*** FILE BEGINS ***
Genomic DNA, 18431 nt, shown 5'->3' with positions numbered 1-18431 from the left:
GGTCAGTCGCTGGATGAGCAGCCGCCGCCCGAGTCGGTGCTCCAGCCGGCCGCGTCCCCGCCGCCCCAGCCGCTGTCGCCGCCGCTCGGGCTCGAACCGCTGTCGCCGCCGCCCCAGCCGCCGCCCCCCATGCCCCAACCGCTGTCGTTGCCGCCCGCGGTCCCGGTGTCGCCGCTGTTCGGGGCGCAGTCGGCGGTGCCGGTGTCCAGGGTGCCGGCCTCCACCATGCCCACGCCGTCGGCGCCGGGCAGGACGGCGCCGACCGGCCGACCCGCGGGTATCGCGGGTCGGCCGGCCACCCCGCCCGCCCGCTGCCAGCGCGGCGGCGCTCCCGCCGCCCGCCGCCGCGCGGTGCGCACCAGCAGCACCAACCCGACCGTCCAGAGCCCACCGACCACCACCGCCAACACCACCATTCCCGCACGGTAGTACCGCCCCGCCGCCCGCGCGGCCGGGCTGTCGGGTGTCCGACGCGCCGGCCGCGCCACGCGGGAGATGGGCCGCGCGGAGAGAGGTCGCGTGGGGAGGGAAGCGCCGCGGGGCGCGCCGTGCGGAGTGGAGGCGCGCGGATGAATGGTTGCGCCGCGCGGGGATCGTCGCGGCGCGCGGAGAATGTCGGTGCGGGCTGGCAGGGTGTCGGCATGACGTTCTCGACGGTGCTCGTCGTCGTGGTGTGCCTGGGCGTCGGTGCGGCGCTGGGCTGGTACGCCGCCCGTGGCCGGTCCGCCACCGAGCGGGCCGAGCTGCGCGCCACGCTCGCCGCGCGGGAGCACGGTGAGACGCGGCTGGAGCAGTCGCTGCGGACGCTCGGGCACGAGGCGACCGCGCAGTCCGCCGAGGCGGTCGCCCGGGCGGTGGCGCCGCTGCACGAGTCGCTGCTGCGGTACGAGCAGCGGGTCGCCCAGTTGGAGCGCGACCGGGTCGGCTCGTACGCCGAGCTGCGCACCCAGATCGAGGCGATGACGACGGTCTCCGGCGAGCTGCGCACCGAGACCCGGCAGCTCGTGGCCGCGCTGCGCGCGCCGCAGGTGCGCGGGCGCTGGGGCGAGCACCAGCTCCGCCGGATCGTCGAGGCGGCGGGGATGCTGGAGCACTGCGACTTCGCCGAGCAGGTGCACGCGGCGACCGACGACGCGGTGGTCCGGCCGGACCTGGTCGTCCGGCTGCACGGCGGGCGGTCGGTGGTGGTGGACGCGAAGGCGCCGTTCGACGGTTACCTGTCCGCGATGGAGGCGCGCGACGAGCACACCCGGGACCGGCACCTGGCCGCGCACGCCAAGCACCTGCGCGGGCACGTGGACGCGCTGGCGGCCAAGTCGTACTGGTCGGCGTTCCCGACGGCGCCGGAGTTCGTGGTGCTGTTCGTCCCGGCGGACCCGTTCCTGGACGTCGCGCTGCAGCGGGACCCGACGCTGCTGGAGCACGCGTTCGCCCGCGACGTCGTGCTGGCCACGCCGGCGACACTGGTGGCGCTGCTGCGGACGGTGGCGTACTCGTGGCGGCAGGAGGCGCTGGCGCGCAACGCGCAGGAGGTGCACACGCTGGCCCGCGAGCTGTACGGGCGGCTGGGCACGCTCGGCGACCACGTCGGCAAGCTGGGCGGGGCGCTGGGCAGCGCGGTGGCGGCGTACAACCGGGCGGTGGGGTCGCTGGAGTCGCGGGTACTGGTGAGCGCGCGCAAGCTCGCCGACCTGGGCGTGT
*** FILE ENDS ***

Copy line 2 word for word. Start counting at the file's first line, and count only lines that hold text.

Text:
GGTCAGTCGCTGGATGAGCAGCCGCCGCCCGAGTCGGTGCTCCAGCCGGCCGCGTCCCCGCCGCCCCAGCCGCTGTCGCCGCCGCTCGGGCTCGAACCGCTGTCGCCGCCGCCCCAGCCGCCGCCCCCCATGCCCCAACCGCTGTCGTTGCCGCCCGCGGTCCCGGTGTCGCCGCTGTTCGGGGCGCAGTCGGCGGTGCCGGTGTCCAGGGTGCCGGCCTCCACCATGCCCACGCCGTCGGCGCCGGGCAGGACGGCGCCGACCGGCCGACCCGCGGGTATCGCGGGTCGGCCGGCCACCCCGCCCGCCCGCTGCCAGCGCGGCGGCGCTCCCGCCGCCCGCCGCCGCGCGGTGCGCACCAGCAGCACCAACCCGACCGTCCAGAGCCCACCGACCACCACCGCCAACACCACCATTCCCGCACGGTAGTACCGCCCCGCCGCCCGCGCGGCCGGGCTGTCGGGTGTCCGACGCGCCGGCCGCGCCACGCGGGAGATGGGCCGCGCGGAGAGAGGTCGCGTGGGGAGGGAAGCGCCGCGGGGCGCGCCGTGCGGAGTGGAGGCGCGCGGATGAATGGTTGCGCCGCGCGGGGATCGTCGCGGCGCGCGGAGAATGTCGGTGCGGGCTGGCAGGGTGTCGGCATGACGTTCTCGACGGTGCTCGTCGTCGTGGTGTGCCTGGGCGTCGGTGCGGCGCTGGGCTGGTACGCCGCCCGTGGCCGGTCCGCCACCGAGCGGGCCGAGCTGCGCGCCACGCTCGCCGCGCGGGAGCACGGTGAGACGCGGCTGGAGCAGTCGCTGCGGACGCTCGGGCACGAGGCGACCGCGCAGTCCGCCGAGGCGGTCGCCCGGGCGGTGGCGCCGCTGCACGAGTCGCTGCTGCGGTACGAGCAGCGGGTCGCCCAGTTGGAGCGCGACCGGGTCGGCTCGTACGCCGAGCTGCGCACCCAGATCGAGGCGATGACGACGGTCTCCGGCGAGCTGCGCACCGAGACCCGGCAGCTCGTGGCCGCGCTGCGCGCGCCGCAGGTGCGCGGGCGCTGGGGCGAGCACCAGCTCCGCCGGATCGTCGAGGCGGCGGGGATGCTGGAGCACTGCGACTTCGCCGAGCAGGTGCACGCGGCGACCGACGACGCGGTGGTCCGGCCGGACCTGGTCGTCCGGCTGCACGGCGGGCGGTCGGTGGTGGTGGACGCGAAGGCGCCGTTCGACGGTTACCTGTCCGCGATGGAGGCGCGCGACGAGCACACCCGGGACCGGCACCTGGCCGCGCACGCCAAGCACCTGCGCGGGCACGTGGACGCGCTGGCGGCCAAGTCGTACTGGTCGGCGTTCCCGACGGCGCCGGAGTTCGTGGTGCTGTTCGTCCCGGCGGACCCGTTCCTGGACGTCGCGCTGCAGCGGGACCCGACGCTGCTGGAGCACGCGTTCGCCCGCGACGTCGTGCTGGCCACGCCGGCGACACTGGTGGCGCTGCTGCGGACGGTGGCGTACTCGTGGCGGCAGGAGGCGCTGGCGCGCAACGCGCAGGAGGTGCACACGCTGGCCCGCGAGCTGTACGGGCGGCTGGGCACGCTCGGCGACCACGTCGGCAAGCTGGGCGGGGCGCTGGGCAGCGCGGTGGCGGCGTACAACCGGGCGGTGGGGTCGCTGGAGTCGCGGGTACTGGTGAGCGCGCGCAAGCTCGCCGACCTGGGCGTGT